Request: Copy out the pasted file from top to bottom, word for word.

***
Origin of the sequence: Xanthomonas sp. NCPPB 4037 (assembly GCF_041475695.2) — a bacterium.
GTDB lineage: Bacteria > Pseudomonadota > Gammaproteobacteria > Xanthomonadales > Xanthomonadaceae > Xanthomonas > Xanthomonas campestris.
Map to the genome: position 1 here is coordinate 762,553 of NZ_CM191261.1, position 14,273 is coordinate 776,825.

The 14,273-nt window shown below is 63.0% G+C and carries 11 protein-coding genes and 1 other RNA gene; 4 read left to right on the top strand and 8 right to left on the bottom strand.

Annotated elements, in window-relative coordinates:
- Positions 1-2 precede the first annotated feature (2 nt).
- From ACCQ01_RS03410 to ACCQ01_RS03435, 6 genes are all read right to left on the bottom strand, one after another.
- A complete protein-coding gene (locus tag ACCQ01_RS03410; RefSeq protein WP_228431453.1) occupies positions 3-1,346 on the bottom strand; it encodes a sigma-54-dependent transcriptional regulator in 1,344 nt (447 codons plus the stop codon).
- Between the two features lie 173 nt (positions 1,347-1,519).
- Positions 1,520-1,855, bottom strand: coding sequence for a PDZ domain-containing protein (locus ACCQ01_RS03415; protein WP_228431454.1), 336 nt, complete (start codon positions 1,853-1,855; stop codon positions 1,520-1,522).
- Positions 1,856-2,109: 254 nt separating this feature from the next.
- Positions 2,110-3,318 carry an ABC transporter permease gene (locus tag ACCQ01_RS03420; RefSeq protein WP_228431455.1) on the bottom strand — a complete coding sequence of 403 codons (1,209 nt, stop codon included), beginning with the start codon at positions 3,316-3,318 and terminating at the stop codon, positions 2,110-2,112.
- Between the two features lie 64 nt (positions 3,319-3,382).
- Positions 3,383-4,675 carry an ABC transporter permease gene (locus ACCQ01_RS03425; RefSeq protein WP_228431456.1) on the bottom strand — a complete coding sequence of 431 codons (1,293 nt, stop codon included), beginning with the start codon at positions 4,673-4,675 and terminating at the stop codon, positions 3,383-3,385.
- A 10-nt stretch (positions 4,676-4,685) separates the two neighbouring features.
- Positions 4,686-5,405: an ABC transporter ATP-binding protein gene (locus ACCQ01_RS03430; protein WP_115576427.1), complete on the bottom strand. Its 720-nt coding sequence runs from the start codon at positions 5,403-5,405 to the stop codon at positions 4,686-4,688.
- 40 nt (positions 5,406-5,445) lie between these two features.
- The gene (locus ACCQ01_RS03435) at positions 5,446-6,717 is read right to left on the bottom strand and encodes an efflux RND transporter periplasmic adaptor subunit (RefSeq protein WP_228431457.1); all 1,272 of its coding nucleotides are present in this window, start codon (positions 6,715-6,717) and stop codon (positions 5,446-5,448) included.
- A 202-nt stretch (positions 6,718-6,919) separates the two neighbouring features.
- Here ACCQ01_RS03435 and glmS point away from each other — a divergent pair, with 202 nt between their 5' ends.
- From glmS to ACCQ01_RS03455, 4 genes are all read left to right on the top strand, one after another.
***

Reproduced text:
Origin of the sequence: Xanthomonas sp. NCPPB 4037 (assembly GCF_041475695.2) — a bacterium.
GTDB lineage: Bacteria > Pseudomonadota > Gammaproteobacteria > Xanthomonadales > Xanthomonadaceae > Xanthomonas > Xanthomonas campestris.
Map to the genome: position 1 here is coordinate 762,553 of NZ_CM191261.1, position 14,273 is coordinate 776,825.

The 14,273-nt window shown below is 63.0% G+C and carries 11 protein-coding genes and 1 other RNA gene; 4 read left to right on the top strand and 8 right to left on the bottom strand.

Annotated elements, in window-relative coordinates:
- Positions 1-2 precede the first annotated feature (2 nt).
- From ACCQ01_RS03410 to ACCQ01_RS03435, 6 genes are all read right to left on the bottom strand, one after another.
- A complete protein-coding gene (locus tag ACCQ01_RS03410; RefSeq protein WP_228431453.1) occupies positions 3-1,346 on the bottom strand; it encodes a sigma-54-dependent transcriptional regulator in 1,344 nt (447 codons plus the stop codon).
- Between the two features lie 173 nt (positions 1,347-1,519).
- Positions 1,520-1,855, bottom strand: coding sequence for a PDZ domain-containing protein (locus ACCQ01_RS03415; protein WP_228431454.1), 336 nt, complete (start codon positions 1,853-1,855; stop codon positions 1,520-1,522).
- Positions 1,856-2,109: 254 nt separating this feature from the next.
- Positions 2,110-3,318 carry an ABC transporter permease gene (locus tag ACCQ01_RS03420; RefSeq protein WP_228431455.1) on the bottom strand — a complete coding sequence of 403 codons (1,209 nt, stop codon included), beginning with the start codon at positions 3,316-3,318 and terminating at the stop codon, positions 2,110-2,112.
- Between the two features lie 64 nt (positions 3,319-3,382).
- Positions 3,383-4,675 carry an ABC transporter permease gene (locus ACCQ01_RS03425; RefSeq protein WP_228431456.1) on the bottom strand — a complete coding sequence of 431 codons (1,293 nt, stop codon included), beginning with the start codon at positions 4,673-4,675 and terminating at the stop codon, positions 3,383-3,385.
- A 10-nt stretch (positions 4,676-4,685) separates the two neighbouring features.
- Positions 4,686-5,405: an ABC transporter ATP-binding protein gene (locus ACCQ01_RS03430; protein WP_115576427.1), complete on the bottom strand. Its 720-nt coding sequence runs from the start codon at positions 5,403-5,405 to the stop codon at positions 4,686-4,688.
- 40 nt (positions 5,406-5,445) lie between these two features.
- The gene (locus ACCQ01_RS03435) at positions 5,446-6,717 is read right to left on the bottom strand and encodes an efflux RND transporter periplasmic adaptor subunit (RefSeq protein WP_228431457.1); all 1,272 of its coding nucleotides are present in this window, start codon (positions 6,715-6,717) and stop codon (positions 5,446-5,448) included.
- A 202-nt stretch (positions 6,718-6,919) separates the two neighbouring features.
- Here ACCQ01_RS03435 and glmS point away from each other — a divergent pair, with 202 nt between their 5' ends.
- From glmS to ACCQ01_RS03455, 4 genes are all read left to right on the top strand, one after another.